An increase in gas as a competitor seemed to echo throughout the conference, with LNG export ports awaiting approval in the US and gas producing more electricity than coal this year in April in the US.

Trevor Sikorski, Director of Energy Aspects Ltd, highlighted the biggest risk to the coal industry to be the carbon and gas nexus: the increases in carbon prices teamed with a restructuring that could see significantly cheaper gas prices. It could in turn lead to not only coal versus coal competition but also coal versus gas competition. Sikorski stated: “the big question for coal is do we price ourselves down to maintain market share and power or do we get priced down by gas and become the marginal rather than the baseload fuel?”

In discussing a three month spot coal price forecast for the coal market, Perret touched on how competition could affect coal. In certain parts of Europe, particularly in the west, there is an increasing switch from coal to gas. However in places such as Turkey, Egypt and India, Perret sees a decline in gas-fired generation and increases in coal-fired generation. With imports in structural decline, “the UK is turning to gas, France is using nuclear generation and US using shale gas to replace coal. Yet if a country does not have shale, nuclear or cheap gas, the war on coal becomes more complex.”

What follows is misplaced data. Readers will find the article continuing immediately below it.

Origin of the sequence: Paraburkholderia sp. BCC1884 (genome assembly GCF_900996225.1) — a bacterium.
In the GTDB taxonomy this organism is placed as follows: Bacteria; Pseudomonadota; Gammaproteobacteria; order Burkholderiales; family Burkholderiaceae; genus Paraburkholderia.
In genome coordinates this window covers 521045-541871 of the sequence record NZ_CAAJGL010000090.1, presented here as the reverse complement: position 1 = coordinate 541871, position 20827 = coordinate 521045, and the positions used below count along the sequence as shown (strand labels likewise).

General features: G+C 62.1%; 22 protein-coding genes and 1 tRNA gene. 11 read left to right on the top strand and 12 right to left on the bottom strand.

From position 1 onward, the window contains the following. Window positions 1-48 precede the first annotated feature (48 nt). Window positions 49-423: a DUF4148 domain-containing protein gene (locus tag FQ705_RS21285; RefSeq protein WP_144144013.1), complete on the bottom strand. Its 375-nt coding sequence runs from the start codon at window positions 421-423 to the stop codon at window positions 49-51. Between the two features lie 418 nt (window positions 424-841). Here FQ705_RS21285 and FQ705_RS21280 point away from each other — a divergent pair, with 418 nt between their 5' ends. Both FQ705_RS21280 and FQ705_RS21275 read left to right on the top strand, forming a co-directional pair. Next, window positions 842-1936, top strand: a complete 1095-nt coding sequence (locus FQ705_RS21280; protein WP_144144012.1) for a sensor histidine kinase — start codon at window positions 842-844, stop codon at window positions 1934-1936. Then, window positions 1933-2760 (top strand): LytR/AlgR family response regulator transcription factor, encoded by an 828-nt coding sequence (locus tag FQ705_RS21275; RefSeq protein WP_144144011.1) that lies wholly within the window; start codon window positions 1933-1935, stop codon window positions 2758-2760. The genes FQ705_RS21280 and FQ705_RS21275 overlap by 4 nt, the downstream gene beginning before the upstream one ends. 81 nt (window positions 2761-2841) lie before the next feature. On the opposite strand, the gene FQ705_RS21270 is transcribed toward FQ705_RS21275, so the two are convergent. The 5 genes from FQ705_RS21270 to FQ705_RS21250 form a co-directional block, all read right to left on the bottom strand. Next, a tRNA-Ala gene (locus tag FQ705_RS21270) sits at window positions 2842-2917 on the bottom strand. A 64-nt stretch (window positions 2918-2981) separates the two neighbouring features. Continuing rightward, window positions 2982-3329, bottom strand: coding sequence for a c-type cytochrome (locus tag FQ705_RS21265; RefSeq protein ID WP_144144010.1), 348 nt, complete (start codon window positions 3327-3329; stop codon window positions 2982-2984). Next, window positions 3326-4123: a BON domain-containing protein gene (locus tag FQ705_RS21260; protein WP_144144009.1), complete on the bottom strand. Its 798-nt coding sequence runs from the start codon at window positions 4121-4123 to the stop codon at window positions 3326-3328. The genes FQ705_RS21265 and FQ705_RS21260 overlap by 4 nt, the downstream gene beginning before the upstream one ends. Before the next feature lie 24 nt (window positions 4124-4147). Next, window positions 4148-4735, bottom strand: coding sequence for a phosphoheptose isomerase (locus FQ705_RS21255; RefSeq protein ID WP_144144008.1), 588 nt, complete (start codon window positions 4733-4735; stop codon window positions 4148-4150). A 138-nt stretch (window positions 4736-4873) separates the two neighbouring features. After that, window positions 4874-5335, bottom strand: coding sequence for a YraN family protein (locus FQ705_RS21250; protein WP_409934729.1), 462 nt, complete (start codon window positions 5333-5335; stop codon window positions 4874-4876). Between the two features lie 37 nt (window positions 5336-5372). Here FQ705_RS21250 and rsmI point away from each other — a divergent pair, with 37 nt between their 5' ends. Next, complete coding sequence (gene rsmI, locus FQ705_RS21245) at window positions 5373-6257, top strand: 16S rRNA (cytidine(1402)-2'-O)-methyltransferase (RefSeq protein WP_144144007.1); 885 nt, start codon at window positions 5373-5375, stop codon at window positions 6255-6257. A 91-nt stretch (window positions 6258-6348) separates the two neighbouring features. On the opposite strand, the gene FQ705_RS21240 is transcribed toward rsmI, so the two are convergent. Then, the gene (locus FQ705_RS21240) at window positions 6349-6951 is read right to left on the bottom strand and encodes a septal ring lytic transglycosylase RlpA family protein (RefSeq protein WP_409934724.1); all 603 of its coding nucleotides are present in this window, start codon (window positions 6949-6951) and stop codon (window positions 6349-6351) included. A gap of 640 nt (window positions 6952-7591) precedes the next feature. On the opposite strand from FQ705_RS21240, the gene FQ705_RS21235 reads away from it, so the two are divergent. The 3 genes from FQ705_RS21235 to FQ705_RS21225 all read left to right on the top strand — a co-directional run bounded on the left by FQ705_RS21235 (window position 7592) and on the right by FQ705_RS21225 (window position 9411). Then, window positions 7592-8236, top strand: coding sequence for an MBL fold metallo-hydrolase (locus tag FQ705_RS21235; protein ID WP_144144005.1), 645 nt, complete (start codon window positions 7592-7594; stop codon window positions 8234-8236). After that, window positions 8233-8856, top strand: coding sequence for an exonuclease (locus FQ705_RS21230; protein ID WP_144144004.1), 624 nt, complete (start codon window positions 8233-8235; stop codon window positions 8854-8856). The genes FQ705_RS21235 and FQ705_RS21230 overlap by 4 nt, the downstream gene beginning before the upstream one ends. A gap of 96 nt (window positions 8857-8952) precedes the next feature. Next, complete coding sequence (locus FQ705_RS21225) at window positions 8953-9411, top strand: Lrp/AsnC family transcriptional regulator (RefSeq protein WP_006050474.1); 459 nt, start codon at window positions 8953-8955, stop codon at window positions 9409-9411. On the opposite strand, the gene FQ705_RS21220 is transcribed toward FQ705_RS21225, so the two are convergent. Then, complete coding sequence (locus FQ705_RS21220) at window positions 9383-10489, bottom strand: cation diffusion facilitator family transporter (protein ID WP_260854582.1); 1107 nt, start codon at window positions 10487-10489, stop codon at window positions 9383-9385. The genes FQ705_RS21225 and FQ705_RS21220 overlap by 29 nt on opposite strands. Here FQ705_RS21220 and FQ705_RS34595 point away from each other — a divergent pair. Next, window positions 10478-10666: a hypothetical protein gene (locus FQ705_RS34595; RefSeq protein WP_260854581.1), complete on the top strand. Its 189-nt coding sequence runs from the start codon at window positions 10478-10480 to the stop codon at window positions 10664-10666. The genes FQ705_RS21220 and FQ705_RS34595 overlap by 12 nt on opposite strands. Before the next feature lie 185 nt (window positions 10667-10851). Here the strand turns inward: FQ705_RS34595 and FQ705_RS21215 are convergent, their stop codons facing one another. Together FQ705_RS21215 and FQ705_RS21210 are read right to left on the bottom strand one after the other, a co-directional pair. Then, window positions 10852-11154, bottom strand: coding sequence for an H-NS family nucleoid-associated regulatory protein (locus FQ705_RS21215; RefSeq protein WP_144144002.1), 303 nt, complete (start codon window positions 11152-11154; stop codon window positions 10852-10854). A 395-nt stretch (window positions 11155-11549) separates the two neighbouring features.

Generation from renewables is increasing and, while they are not a baseload fuel and are more expensive than other forms of energy, they are being used in certain countries as alternatives and this makes coal volatile. How volatile renewables make coal is questionable, as renewables have been heavily subsidised and these subsidies are being cut down and this could leave renewables without investment for additional capacity.

Perret indicated a combination of coal with renewables could give interesting results as it could lead to pushing gas out as a main competitor since the price difference between the two plants is signifcant. Using coal in combination with renewables, while adding to costs, it is still cheaper than gas and has reduced emissions.

Production cutbacks